Poundland founder turned serial investor Steve Smith has revealed he once spurned an approach from Dragons' Den.
The Willenhall entrepreneur, who established Poundland with just £50,000 borrowed from his father, said he opted against appearing on the popular BBC2 show when he was contacted after selling the retail giant in 2002.
But Mr Smith remains an ardent investor in business, with Birmingham firm Spearhead Compliance Training the latest of more than 20 he has put money into.
He said: "When I sold Poundland and Dragons' Den started, they did approach me.
"It was the wrong time - we had just sold the business and I spoke to my wife and we didn't want the publicity."
Mr Smith, who sold Poundland for £50 million, has become a serial investor since selling up.
He is now invested in about 22 businesses, including Midland online estate agent Estates Direct.
Now, he is working with NatWest on its Entrepreneurial Spark business accelerator, which offers fledgling businesses a chance to succeed with free mentoring, workspace and support.
He added: "The hardest thing with Dragons' Den is most of the time they seem to say no.
"There are some good ideas but maybe they aren't ready for investment.
"NatWest and Entrepreneurial Spark work with them and as a result there would be a bigger success rate. They get people ready for investment."
Mr Smith's investment is a major boost to growing business Spearhead, established by John Loveday and Paul Hood.
Spearhead, which is based at St Philip's Place, has more than 125 trainers nationwide and recently secured a deal with retailer The Range.
The Poundland chain started with a small stall on Bilston market in the West Midlands before Mr Smith opened his first store in West Bromwich when he was just 18.
Mr Smith said the assistance of his father was vital to its success and it was in this spirit that he offered support to small firms.
He said: "If it wasn't for my dad helping me, Poundland would not exist today.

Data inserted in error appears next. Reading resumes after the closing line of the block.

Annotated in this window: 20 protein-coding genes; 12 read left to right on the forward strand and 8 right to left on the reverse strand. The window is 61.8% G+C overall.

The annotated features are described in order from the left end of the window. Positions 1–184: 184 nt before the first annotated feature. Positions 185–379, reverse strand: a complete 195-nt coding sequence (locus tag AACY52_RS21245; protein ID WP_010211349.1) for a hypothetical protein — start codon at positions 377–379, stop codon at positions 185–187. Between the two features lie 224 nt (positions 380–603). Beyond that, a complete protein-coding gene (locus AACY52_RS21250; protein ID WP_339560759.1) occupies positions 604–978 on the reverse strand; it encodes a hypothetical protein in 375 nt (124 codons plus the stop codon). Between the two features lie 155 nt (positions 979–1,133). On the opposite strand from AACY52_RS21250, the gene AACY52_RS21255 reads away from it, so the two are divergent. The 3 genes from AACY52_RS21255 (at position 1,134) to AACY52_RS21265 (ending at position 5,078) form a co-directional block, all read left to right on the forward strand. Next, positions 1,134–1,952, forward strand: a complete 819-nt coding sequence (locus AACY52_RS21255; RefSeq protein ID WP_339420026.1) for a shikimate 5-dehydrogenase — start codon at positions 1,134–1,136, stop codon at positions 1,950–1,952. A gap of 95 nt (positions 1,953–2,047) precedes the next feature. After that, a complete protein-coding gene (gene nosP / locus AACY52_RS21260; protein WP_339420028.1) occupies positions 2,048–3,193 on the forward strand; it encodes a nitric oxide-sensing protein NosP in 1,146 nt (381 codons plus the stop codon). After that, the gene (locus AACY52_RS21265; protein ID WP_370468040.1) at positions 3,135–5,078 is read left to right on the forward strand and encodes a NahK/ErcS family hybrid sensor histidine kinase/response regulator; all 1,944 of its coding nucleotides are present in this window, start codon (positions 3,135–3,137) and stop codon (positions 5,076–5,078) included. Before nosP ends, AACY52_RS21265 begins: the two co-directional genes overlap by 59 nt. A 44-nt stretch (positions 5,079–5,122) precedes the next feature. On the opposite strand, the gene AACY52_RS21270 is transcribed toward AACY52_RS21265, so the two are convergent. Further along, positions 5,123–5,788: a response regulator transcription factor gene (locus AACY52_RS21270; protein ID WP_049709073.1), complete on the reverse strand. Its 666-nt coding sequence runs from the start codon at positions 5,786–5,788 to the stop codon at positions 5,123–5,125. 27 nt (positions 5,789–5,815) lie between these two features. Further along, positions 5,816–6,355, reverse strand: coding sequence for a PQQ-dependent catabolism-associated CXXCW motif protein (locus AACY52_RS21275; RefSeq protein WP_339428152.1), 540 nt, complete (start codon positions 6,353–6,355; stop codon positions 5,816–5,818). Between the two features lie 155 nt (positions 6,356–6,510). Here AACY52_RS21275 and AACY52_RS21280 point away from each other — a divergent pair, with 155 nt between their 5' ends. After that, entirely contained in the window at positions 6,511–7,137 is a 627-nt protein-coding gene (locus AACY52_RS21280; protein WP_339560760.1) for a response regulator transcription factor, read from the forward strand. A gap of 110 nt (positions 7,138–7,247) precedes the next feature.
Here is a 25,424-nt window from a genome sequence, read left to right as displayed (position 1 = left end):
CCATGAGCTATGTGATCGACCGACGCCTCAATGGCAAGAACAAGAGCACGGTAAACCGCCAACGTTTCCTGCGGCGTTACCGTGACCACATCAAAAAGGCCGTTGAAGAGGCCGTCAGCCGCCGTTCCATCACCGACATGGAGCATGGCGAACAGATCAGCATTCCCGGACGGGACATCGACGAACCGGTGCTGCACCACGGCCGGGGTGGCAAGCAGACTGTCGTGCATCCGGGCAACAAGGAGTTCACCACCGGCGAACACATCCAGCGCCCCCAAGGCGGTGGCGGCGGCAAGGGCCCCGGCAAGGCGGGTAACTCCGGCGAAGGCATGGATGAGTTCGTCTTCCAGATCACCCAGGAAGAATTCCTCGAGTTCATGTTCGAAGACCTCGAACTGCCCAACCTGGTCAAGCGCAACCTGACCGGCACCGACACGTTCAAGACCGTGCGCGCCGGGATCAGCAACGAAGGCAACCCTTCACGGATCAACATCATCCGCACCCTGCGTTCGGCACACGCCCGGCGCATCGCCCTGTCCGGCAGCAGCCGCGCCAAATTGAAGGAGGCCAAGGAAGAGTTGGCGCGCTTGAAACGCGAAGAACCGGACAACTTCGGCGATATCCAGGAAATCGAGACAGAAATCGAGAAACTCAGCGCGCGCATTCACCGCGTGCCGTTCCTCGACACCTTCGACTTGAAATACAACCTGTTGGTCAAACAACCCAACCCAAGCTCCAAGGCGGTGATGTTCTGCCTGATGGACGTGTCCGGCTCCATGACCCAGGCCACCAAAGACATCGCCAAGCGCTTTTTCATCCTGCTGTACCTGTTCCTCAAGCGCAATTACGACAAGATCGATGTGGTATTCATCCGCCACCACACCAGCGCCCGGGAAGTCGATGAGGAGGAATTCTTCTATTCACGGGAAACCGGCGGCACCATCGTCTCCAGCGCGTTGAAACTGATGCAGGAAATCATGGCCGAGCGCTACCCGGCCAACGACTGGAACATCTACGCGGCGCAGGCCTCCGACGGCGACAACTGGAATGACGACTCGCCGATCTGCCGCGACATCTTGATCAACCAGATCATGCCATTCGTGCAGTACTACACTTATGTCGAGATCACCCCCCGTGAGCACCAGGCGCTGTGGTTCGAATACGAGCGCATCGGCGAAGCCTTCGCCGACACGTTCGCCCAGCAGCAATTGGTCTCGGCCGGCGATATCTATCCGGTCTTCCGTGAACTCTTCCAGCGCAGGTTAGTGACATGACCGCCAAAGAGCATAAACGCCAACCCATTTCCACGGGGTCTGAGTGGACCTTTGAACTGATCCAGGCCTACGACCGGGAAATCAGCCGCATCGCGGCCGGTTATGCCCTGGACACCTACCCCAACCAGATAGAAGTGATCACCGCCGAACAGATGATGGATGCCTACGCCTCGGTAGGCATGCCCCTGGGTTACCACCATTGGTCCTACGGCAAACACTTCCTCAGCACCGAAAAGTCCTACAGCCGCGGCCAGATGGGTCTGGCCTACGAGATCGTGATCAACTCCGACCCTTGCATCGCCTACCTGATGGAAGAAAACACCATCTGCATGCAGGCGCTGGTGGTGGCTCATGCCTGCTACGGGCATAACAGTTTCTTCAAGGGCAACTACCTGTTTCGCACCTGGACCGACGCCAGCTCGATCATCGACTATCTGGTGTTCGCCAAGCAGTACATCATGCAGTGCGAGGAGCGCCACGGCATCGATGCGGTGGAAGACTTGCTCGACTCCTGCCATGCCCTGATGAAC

"With Entrepreneurial Spark, everyone has got that kind of help. It is not just about money, it is the whole support package for businesses."
He added: "I am involved in everything from manufacturing windows to recruitment, training, property.
"The job is a bit like Dragons' Den in that there are so many businesses and it is about putting them in touch with the right networks.
"I can pick up the phone and say 'you should meet these guys' and it can get them through the door."
Entrepreneurial Spark, which is funded by private capital, contributions from public sector organisations and corporate sponsorship, is helping dozens of fledgling businesspeople in the region.
The NatWest scheme offers free workspace, hands-on mentoring, a start up 'bootcamp' and a free programme of up to 18 months of advice, support and funding clinics.
Meanwhile, Mr Smith predicted further growth for Poundland after a takeover of rival 99p Stores was given the green light.
He said his initial target was to turn over £10 million, then £100 million, then £1 billion - now he believes the sky is the limit for the budget retailer.
He said: "The industry at the moment is worth about £5 billion. Now, they are planning to open 400 in Spain and I don't see any reason why not in Germany or France.
"In the UK, they have 821, and after the 99p Stores at least 1,500, and there must be another 1,000 in these countries. For me, the next forecast is probably £10 billion."